I hate hospitals. They are depressing places. People hope to get back healthier, less wealthier and none the wiser. But it does teach you a few lessons:
1. Don't take anyone or anything for granted.
My paatima has been with me since I was a minute old. I am on the wrong side of the 20s and she is about 60 years older. She is always there when I get back home from wherever. It feels like home only when I see her. Yet, sometimes, I and the rest of my family--knowingly or unknowingly--have ignored her existence.
Until she had 8 large stones in her gall bladder. She had jaundice, UTI and all of life's complications. But she got past them all. And we got past them all too.
2. Money isn't everything. But sometimes it is.
The Doc said, "We need to mover her to the ICU. Your costs will shoot up like anything." Nothing moves without showing the greenbacks. Hospitals and the medical profession, like everything else, is a business. And profit is the bottom line. Somehow, unfairly, we expect docs to just do their jobs and not expect anything in return. But the doc we had was the best that come. He was honest and seemed like he knew what he was doing. And he did know. When I looked at the bill, which had put a price against oxygen (nebulizer) I realized, even breathing doesn't come free.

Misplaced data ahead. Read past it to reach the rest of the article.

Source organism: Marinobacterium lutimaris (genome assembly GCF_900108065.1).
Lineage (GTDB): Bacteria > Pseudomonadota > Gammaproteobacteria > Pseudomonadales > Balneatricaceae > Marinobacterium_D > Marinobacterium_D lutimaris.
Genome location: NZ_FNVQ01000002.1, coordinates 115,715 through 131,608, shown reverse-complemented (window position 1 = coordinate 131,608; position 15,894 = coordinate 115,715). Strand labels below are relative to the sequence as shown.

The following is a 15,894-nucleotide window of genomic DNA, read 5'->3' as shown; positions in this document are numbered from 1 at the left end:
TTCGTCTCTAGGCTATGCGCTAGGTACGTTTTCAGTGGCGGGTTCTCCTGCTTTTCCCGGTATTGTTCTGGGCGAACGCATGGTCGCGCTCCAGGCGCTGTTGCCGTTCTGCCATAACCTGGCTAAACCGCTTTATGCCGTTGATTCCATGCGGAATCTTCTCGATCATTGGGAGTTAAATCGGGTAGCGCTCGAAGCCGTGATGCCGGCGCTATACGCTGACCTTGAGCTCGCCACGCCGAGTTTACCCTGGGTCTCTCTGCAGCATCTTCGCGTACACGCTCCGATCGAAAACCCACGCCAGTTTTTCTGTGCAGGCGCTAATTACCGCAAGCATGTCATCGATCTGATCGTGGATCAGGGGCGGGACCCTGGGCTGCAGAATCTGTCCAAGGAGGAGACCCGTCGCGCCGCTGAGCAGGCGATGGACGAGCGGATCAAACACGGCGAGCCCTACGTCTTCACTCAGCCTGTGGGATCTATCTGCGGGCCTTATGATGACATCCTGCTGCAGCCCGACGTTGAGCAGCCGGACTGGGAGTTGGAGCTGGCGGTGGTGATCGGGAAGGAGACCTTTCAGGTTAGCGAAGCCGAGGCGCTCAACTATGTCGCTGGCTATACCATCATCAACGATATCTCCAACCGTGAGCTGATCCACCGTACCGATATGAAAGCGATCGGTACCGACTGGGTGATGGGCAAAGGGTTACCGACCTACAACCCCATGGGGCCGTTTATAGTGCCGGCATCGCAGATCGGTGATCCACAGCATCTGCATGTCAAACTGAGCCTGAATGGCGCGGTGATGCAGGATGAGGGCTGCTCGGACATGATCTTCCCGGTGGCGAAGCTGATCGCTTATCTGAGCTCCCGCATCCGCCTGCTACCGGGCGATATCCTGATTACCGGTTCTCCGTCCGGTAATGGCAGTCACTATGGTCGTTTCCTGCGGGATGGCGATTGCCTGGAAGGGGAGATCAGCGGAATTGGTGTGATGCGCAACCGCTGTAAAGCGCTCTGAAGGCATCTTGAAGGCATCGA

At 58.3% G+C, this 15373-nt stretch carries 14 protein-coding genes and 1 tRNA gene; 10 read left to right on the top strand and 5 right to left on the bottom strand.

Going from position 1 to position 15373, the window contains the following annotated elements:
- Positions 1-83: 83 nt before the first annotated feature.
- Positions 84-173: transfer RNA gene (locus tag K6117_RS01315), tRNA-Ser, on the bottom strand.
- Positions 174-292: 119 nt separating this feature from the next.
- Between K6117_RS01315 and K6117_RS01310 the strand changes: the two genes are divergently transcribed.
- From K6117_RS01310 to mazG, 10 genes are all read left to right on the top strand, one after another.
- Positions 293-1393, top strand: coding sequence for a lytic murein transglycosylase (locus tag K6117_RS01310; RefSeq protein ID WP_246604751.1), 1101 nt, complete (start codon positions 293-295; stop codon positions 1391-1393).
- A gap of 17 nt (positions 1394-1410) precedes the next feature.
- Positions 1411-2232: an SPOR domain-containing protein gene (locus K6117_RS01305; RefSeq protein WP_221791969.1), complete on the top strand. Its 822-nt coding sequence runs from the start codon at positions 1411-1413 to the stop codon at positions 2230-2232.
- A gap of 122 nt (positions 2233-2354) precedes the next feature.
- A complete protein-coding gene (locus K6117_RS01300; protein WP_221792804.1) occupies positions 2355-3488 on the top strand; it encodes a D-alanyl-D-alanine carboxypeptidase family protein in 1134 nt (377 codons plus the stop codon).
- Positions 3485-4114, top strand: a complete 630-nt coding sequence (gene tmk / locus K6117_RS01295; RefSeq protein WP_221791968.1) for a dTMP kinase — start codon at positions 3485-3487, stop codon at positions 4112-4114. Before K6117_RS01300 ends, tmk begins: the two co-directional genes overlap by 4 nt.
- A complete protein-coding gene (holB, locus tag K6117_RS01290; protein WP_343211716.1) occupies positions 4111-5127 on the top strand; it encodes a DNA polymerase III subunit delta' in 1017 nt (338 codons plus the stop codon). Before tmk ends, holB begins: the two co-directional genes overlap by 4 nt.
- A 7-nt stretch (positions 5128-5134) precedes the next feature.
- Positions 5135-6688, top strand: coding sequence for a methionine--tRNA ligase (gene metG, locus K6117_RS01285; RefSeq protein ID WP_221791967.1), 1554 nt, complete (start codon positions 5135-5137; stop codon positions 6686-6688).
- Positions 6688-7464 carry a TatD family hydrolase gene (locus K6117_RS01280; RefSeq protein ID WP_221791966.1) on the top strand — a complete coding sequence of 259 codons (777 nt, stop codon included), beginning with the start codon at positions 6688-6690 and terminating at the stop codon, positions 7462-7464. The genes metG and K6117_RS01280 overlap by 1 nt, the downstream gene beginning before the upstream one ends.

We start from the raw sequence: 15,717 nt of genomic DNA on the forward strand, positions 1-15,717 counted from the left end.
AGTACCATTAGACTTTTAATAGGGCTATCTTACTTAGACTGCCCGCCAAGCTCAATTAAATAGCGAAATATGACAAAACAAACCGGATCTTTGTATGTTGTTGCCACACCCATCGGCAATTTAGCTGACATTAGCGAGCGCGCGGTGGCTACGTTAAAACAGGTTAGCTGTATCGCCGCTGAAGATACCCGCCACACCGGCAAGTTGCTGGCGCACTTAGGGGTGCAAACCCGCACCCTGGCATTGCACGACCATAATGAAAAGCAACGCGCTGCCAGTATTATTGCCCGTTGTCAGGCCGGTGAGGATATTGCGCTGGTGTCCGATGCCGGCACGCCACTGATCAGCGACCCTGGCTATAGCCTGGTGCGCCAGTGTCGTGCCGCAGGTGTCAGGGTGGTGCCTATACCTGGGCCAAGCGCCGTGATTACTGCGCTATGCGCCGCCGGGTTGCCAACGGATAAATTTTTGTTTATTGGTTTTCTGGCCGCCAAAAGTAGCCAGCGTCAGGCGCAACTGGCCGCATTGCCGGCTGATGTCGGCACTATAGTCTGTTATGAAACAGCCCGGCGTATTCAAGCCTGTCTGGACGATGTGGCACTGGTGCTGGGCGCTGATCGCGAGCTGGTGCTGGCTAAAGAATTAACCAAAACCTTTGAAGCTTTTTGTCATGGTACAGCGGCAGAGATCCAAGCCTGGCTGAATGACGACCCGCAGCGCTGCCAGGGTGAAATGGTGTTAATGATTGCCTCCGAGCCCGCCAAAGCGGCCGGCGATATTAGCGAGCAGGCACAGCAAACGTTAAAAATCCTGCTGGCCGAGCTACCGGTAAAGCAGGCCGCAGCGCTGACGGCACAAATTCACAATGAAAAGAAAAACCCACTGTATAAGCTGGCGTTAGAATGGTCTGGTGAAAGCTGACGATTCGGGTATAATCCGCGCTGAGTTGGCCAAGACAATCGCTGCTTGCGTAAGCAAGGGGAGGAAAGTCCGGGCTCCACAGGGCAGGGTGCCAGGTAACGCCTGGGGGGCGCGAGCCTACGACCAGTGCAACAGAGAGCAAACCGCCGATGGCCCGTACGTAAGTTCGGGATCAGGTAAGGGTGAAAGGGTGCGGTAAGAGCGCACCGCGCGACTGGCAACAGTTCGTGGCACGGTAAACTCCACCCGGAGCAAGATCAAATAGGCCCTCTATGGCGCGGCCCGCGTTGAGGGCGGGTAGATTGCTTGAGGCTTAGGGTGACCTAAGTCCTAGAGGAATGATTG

3. You've got to fight. For what you feel is right.
For hospitals, every patient is just another broken piece that needs fixing. Your time is of no consequence. There is absolutely no mercy for inefficient people who think they are doing a favor but forget we are paying them to do their jobs. On the day of discharge, billing took three hours and the junior doc came at EOD to give patient summary, That should have happened at 1 o clock when discharge orders were given. I waited for two hours, lost patience, gave them a piece of my mind and it all happened in half an hour. Just because they are the hospital, they don't have they have no authority to announce my time of death.
4. Family Counts. And your loved one.
You might be of no use but when everyone is together it makes a world of difference. I realized that the pain and the burden reduces to a dot. When family and extended family forget their feuds and stand together, even the silence, helps. And to have a loved one caring for you, it seems like everything will be alright. I never acknowledged it as much before.
5. Small pleasures are big.
Every small improvement in paatima's reports was equal to getting an unexpected hike (which I actually did). The laughs and joys we share in times of crisis stay for the rest of our lives. Cos they are so rare that you cherish them.
Hospitals are depressing places but everybody--including the patient--who steps out of the OPD is never the same again.